Hi GNOME Foundation members and fans,
Q4 is normally a quiet quarter – but not for GNOME! We ended the year with a lot of really productive activity. We had a record four hackfests and two summits, the Boston Summit and GNOME Asia. Lots of progress was made, plans were set for 2010 and we’re all looking forward to GNOME 3.0!
As you can see from the following team updates, the whole community has been busy and not just at events. In this issue you’ll find the first quarterly update from the GNOME Board of Directors, you’ll learn what keeps the release team busy between releases, you’ll see the amazing amount of work the accessibility team is doing in preparation for GNOME 3.0 and much, much more.
Read on to hear what GNOME teams have accomplished in Q4!
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Best wishes and happy hacking! Enjoy your GNOME desktop!
First of all, the GNOME Foundation board of directors would like to express a huge thank you to all the volunteers who help to make the GNOME community possible, and to all those who use the GNOME desktop and understand the value of free software on the desktop. It is you that makes the GNOME community both rich and rewarding.
The GNOME Foundation board of directors continues to work hard to promote the GNOME community and to ensure that the GNOME community runs as smoothly as possible.
Planning for the upcoming GUADEC 2010 has been of particular focus for the board in Q4. The board worked closely with those who submitted bids to ensure that the options were as competitive as possible, and the board was excited to announce last November that GUADEC 2010 will be held in The Hague, Netherlands from July 24-30. Planning is, of course, ongoing, so the board anticipates that there will continue to be a fair amount of work going forward to make GUADEC 2010 a successful prelude to the upcoming GNOME 3.0 release.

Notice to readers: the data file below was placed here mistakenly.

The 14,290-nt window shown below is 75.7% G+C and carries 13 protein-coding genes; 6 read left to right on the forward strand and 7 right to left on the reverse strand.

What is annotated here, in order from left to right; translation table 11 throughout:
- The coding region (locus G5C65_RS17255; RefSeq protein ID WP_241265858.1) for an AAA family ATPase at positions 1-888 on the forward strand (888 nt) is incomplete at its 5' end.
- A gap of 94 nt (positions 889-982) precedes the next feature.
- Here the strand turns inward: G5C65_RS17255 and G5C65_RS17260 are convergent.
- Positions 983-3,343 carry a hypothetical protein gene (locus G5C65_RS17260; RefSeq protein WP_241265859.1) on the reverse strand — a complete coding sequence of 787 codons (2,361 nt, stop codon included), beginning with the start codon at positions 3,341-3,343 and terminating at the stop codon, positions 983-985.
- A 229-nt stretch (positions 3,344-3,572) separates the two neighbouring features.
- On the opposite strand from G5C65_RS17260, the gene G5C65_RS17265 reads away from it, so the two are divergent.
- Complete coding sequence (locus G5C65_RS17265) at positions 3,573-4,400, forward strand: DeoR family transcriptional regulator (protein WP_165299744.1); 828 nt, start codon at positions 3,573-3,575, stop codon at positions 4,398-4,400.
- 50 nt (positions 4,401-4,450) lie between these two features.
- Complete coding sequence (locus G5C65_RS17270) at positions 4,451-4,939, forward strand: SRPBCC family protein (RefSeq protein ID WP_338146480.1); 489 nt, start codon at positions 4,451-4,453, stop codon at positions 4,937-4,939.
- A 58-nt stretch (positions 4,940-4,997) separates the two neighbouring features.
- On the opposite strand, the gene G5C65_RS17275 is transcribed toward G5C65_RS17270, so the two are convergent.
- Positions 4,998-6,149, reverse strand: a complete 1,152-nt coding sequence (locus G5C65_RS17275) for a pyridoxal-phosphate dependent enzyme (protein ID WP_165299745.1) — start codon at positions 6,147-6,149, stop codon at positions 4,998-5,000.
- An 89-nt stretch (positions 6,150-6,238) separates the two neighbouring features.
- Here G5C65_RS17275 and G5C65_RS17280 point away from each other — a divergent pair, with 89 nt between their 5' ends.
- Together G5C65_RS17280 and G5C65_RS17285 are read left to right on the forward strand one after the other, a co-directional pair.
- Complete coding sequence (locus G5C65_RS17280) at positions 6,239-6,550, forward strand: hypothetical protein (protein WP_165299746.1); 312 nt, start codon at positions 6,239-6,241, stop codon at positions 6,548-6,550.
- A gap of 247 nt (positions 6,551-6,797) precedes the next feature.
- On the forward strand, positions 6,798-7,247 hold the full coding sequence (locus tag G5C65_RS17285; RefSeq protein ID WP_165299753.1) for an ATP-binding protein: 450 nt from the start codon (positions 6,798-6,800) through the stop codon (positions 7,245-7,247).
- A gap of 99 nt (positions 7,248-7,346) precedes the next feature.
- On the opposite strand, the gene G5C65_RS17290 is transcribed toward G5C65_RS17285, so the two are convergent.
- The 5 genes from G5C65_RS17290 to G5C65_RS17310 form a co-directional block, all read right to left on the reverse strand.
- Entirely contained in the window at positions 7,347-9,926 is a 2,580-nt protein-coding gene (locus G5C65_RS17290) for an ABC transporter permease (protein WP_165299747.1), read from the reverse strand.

Ensuring that the GNOME 3.0 release is successful has been a major focus of the board in Q4. The board recognizes that events and hackfests are essential for GNOME community planning, and has worked hard in the Q4 timeframe to ensure that the GNOME Community events calendar provides ample opportunities for productive face-to-face interaction leading up to the release.
In the Q4 timeframe the board worked to ensure that the Boston Summit, the GNOME.Asia Summit, and the Marketing Hackfests were successful and productive. The board invested considerable time in Q4 to plan additional hackfests in the next quarter which will focus on WebKit, accessibility and usability – all important topics for GNOME 3.0.
To continue to provide for a growing GNOME community, it has been necessary to focus on improving GNOME community fundraising. In Q4 the board announced the doubling of advisory board fees, and this will provide the GNOME Foundation with significant new resources to plan exciting new events, improve infrastructure, and fund new projects.
Ensuring that the GNOME community has positive relations with the members of the GNOME advisory board is an important ongoing task for the board. In Q4 the board organized two advisory board meetings. The first was held in October to discuss finances and to ensure that the advisory board felt the raising of fees was agreeable. The second meeting was held in December to discuss past and future GNOME community events. This meeting was intended to both raise awareness of upcoming events and to get feedback regarding what future event topics would be most important and exciting to plan moving forward. Since most hackfests are funded by sponsorships from organizations on the advisory board, it is important to have some alignment in terms of event topics planning forward.